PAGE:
Do you have children or wards studying abroad, particularly in the UK? Imaging after spending thousands of pound-sterling or millions of naira for four or five years as the case may be; you then realise that the university your child attended was FAKE. ‘It is better imaging than experienced,’ you will say.
But many Africans, Nigerians, in particular, may have fallen victim of this scenario and are sulking quietly. Thousands of others will still fall, a victim, as they head for the UK this September.
Recent findings by a UK newspaper, The Guardian (International Edition) revealed that 75 bogus universities have been closed in the past four years, amid warnings that the business in fake degrees is undermining the reputation of the UK higher education system around the world.
The university watchdog the Higher Education Degree Datacheck (Hedd), which monitors fake degrees, has built up a register of 243 bogus institutions.
There is growing concern about students being mis-sold fraudulent degrees, with more than 200 potential cases of degree fraud under investigation since 2015.
Among the fake universities that came to Hedd’s attention was Manchester Open University, which was advertising degrees for fees of up to £35,000 on its website.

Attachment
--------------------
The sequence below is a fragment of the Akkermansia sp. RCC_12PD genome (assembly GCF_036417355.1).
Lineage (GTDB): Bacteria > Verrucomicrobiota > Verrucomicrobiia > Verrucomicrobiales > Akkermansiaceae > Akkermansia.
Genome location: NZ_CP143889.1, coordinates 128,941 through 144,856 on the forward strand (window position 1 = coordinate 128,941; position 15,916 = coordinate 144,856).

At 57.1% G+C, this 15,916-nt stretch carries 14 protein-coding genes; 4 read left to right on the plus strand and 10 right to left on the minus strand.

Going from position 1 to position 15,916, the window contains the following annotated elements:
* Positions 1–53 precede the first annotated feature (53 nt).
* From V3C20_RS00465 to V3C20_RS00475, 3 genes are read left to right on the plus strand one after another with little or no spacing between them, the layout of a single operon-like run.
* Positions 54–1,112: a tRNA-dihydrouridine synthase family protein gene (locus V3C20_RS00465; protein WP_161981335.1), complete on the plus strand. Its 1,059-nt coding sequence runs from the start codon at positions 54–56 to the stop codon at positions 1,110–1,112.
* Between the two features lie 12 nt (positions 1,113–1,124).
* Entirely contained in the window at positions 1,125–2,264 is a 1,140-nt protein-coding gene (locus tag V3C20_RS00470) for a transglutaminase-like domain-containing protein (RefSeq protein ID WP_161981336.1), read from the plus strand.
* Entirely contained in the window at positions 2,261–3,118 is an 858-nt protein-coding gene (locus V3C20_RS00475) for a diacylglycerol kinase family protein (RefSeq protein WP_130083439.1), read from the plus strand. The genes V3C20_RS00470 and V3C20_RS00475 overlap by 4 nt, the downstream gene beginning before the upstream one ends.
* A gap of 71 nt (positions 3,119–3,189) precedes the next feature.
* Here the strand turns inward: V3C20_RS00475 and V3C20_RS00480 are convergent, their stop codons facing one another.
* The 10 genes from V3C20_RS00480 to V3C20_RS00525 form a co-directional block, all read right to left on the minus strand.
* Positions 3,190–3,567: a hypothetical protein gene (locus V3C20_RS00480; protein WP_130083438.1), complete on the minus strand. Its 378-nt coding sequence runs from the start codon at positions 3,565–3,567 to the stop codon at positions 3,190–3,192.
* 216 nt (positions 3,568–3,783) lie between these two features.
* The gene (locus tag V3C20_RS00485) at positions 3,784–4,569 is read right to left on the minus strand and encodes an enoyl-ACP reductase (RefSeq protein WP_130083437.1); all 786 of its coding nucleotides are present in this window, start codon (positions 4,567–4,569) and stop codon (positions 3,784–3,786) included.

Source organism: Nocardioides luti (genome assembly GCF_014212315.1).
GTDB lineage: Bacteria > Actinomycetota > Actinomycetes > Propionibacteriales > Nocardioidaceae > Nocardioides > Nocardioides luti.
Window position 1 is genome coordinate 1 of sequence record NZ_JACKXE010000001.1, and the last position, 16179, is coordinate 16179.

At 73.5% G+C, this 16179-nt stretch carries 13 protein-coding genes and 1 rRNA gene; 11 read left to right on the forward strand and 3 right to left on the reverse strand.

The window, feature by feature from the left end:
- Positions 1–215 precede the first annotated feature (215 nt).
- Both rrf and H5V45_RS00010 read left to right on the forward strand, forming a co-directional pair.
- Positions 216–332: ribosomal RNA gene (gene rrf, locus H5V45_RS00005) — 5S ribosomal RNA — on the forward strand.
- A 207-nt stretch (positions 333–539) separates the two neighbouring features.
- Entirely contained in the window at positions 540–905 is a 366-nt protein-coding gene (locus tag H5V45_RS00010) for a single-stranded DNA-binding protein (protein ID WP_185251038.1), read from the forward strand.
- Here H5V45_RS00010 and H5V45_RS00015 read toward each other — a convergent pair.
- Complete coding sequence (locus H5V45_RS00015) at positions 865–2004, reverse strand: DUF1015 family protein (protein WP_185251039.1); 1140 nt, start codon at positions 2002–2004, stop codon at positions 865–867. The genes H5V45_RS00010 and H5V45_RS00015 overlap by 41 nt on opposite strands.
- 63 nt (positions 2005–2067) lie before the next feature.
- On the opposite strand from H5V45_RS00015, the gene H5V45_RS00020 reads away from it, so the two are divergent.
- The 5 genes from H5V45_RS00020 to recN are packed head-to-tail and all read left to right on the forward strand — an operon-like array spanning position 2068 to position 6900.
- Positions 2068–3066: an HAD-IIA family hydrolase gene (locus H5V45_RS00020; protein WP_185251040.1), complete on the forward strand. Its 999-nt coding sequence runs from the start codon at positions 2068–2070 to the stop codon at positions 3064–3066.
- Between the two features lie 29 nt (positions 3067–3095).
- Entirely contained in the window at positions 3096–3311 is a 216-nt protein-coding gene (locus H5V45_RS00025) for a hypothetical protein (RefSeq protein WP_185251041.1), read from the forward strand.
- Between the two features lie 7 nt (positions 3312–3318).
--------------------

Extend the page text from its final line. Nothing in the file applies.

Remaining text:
It claimed to have a campus on Oxford Road in the city, with 2,000 students from 90 different countries studying degrees in history, English and medicine, but officials called in to investigate were unable to find a trace of the institution.
In another case, the Oxbridge University of Kilmurry, which offered masters, doctorates and professional qualifications on its website, was found to be registered in the Gambia.
Jayne Rowley, the chief executive of Hedd, said: “Among the suspicious employers and fake certificates, we hear from genuine universities who spot fakes using their branding to attract students, collect personal information and course fees.
“This is damaging the reputation of our higher education system, but it is a global issue. The majority of websites are based outside the UK and therefore we need to collaborate more internationally.”
According to Hedd, bogus universities and degree mills attempt to make money from enrolment fees, premium phone lines and course fees. “This type of fraud is becoming more sophisticated,” Hedd’s guidance to higher education providers states, “with credible websites and verification services often modelled on their authentic counterparts – including the direct lifting of content and sections of material from genuine university websites.”
As well as reducing the number of fake institutions through investigation and awareness-raising, Hedd also hopes to combat degree fraud by getting employers and universities to make more verification checks when recruiting students and graduates.
“We need to focus more on prevention,” said Rowley. “If every employer properly checked the degree qualifications of every candidate there wouldn’t be a market for this type of fraud.”
Source: The Guardian (International Edition)